Burning Man 2018: What to Expect at the Surreal Festival in the Middle of Nevada's Black Rock Desert

In anticipation of the 2018 festival, we’ve collected the most spectacular photos from the past seven years at Black Rock City. Newsweek

Every year, something strange happens to the bleak, dusty landscape of Nevada’s Black Rock Desert, 100 miles north of Reno.

Some 70,000 people flood into the area, wearing outfits pitched between beach-bum backpacker and steampunk raver. There, they erect a temporary settler camp, called Black Rock City, which includes not only tents but giant sculptures, interactive art exhibitions and performance spaces. The city thrives for a week, before a giant human sculpture is burned, and the whole thing disappears without a trace.

Burning Man, the event beloved by hippies, venture capitalists and Paris Hilton alike, isn’t your average festival. It was founded in 1986 when a small group of friends burned effigies of a man and a dog on a beach in San Francisco. Over the years, both the crowd and the size of the effigy grew, and the celebration was moved to Black Rock in 1991.

Starting out as a free festival that relied on word of mouth to attract crowds, Burning Man espoused the ethos of self-expression and community. Attendees, nicknamed Burners, are encouraged to abide by the 10 principles of Burning Man, as written by co-founder Larry Harvey in 2004. These principals include radical inclusion (or welcoming and respecting strangers), gifting, radical self-reliance, leaving no trace and communal effort.

Money is shunned at the festival, and Burners must bring their own supplies of water and other essentials, and barter for anything that catches their fancy at the event. Each festival has a theme—after last year’s “Radical Ritual,” this year’s is “I, Robot”.

Yet as Burning Man has grown, there have been murmurings that it has lost its radical, counter-culture soul. This Burning Man Survival Guide bemoans “an alarming increase in fashion shoots” in the desert, and reminds attendees to be creative and communal participants within the event.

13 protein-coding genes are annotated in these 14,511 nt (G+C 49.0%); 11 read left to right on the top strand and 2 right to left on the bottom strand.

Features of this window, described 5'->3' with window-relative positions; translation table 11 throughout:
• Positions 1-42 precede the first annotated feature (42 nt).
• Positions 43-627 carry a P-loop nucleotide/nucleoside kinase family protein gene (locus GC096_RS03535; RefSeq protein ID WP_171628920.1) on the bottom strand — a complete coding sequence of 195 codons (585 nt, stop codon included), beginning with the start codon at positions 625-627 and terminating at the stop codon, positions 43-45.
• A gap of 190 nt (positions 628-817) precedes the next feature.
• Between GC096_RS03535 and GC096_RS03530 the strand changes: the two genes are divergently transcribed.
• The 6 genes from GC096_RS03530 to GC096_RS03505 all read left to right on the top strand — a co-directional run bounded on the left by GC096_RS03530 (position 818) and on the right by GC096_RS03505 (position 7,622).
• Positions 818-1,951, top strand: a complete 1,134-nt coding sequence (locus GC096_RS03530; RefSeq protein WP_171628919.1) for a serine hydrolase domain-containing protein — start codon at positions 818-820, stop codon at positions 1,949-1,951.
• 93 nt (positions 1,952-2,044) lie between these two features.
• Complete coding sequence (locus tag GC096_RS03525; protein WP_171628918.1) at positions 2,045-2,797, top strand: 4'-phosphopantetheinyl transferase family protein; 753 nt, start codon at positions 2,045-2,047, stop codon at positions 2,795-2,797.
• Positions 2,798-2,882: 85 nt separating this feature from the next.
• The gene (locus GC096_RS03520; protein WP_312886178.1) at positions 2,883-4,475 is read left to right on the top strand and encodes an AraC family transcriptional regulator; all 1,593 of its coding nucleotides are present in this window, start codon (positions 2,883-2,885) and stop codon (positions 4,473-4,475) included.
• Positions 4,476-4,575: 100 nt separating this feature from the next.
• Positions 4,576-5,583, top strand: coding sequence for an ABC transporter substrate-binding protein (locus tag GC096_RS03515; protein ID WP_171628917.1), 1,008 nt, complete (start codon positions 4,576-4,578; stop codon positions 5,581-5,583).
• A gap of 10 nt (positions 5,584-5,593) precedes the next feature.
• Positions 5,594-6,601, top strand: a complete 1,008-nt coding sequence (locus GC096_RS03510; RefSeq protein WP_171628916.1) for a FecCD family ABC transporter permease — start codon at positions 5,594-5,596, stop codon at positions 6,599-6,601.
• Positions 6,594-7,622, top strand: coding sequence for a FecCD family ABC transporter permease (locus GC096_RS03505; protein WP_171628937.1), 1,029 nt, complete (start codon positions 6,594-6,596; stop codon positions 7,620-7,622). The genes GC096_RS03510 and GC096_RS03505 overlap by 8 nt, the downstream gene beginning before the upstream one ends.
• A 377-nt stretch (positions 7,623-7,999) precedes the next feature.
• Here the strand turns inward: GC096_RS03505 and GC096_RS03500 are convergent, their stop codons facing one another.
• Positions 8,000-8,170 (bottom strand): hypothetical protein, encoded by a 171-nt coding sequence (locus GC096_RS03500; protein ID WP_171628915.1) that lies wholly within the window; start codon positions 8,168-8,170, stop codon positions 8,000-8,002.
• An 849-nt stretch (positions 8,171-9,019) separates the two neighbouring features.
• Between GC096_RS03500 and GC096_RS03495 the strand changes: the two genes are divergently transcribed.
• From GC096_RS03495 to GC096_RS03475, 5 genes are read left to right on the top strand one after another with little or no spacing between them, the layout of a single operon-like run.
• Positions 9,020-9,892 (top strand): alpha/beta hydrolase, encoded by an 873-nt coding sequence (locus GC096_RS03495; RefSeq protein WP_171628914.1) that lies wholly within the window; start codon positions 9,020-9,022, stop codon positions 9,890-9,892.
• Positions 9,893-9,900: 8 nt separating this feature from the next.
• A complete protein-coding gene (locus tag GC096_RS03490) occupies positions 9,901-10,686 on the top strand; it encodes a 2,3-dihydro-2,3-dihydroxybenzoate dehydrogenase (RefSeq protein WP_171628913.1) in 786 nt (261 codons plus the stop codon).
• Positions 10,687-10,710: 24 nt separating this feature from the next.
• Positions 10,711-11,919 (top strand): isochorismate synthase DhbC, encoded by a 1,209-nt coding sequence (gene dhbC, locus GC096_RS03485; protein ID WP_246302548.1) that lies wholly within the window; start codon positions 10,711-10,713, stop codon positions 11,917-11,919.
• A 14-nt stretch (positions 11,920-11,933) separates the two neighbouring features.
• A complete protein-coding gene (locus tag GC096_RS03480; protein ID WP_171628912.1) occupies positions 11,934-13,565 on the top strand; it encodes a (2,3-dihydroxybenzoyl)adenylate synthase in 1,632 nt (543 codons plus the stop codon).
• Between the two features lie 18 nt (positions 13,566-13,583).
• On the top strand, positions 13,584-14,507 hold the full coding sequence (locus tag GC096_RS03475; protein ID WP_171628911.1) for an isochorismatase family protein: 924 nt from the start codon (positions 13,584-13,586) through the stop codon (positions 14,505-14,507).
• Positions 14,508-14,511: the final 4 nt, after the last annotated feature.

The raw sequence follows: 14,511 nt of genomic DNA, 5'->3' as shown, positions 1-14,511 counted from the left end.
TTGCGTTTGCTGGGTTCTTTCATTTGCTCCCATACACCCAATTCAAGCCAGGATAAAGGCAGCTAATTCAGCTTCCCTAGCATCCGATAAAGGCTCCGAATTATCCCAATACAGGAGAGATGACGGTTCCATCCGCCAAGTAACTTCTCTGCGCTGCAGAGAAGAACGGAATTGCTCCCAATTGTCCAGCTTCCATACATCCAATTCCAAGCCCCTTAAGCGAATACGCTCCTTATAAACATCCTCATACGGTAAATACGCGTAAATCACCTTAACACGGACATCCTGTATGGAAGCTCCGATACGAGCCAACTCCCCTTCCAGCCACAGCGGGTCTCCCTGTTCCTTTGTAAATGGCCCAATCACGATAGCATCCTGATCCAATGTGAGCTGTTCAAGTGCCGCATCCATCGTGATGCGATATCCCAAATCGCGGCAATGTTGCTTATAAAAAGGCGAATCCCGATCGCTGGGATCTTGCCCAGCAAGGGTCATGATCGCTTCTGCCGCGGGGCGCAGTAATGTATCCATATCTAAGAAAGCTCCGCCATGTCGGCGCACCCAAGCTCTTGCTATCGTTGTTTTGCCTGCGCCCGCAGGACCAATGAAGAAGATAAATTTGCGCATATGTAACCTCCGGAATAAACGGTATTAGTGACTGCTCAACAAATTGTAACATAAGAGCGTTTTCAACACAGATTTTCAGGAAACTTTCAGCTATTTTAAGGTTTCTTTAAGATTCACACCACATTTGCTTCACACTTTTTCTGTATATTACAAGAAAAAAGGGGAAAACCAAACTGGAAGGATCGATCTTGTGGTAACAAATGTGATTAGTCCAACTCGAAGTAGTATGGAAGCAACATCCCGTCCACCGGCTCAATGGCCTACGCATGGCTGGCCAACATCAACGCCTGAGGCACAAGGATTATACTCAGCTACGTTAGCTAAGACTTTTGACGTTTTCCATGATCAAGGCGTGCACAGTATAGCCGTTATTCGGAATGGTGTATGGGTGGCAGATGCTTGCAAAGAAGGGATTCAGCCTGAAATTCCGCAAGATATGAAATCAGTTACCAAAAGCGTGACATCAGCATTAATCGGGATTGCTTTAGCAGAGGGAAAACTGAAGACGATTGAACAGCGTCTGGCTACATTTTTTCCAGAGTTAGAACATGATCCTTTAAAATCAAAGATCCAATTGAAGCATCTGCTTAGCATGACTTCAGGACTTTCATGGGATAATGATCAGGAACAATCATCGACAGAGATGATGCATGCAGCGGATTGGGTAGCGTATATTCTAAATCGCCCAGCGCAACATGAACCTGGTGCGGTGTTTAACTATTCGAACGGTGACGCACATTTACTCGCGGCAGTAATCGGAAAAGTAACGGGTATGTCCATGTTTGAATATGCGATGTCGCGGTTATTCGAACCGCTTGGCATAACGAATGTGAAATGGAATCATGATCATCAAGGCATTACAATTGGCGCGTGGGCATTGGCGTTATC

The festival is no longer free—tickets this year cost $425—and has recently attracted a number of Silicon Valley millionaires who erect air-conditioned luxury camps in the settlement. Tesla billionaire Elon Musk is a fan. “Burning Man... is Silicon Valley,” he told a Re/Code reporter.

The irresistible spectacle of Burning Man—the flames, fireworks and surreal sculptures billowing up from the dust—is what makes the festival so memorable for many, despite the festival’s struggle to find a balance between its lush theatrics and its original anti-consumerist ethos.

In anticipation of the upcoming 2018 festival, we’ve collected the most spectacular photos from the past seven years at Black Rock City.

Black Rock City, a gathering of approximately 70,000 people that is created annually for the Burning Man arts and music festival is seen in an aerial photo shot over the Black Rock Desert of Nevada on September 1, 2017. Jim Bourg/Reuters
An aerial view of part of the city set up for the Burning Man 2012 arts and music festival in the Black Rock Desert of Nevada. Jim Urquhart/Reuters
A view of some of the camper vans, tents and vehicles making up Black Rock City at the 30th annual Burning Man arts and music festival in 2016. Jim Urquhart/Reuters
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Dillon Bracken and Atalya Stachel dance during the 2014 Burning Man festival, which had the theme "Caravansary". Jim Urquhart/Reuters
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Huybert Van De Stadt vacuums the Playa at the 30th annual Burning Man arts and music festival in 2016, which had the theme "DaVinci's Workshop". Jim Urquhart/Reuters
Pili Montilla poses at the 2017 Burning Man arts and music festival, which had the theme "Radical Ritual". Jim Urquhart/Reuters
Gerasimos Christoforatos poses for a portrait at Burning Man 2017 in the Black Rock Desert of Nevada. Jim Urquhart/Reuters
A reveler walks past an installation at Burning Man 2011, which had the theme "Rites of Passage". Jim Bourg/Reuters
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Participants climb an art installation before sunrise at Burning Man 2013, which had the theme "Cargo Cult". Jim Urquhart/Reuters
A Mutant Vehicle made to look like a polar bear drives through the dust during Burning Man 2015, which had the theme "Carnival of Mirrors". Jim Urquhart/Reuters
Shandi Trolson and Jordan Lenaburg celebrate as they are married at Burning Man 2015. Jim Urquhart/Reuters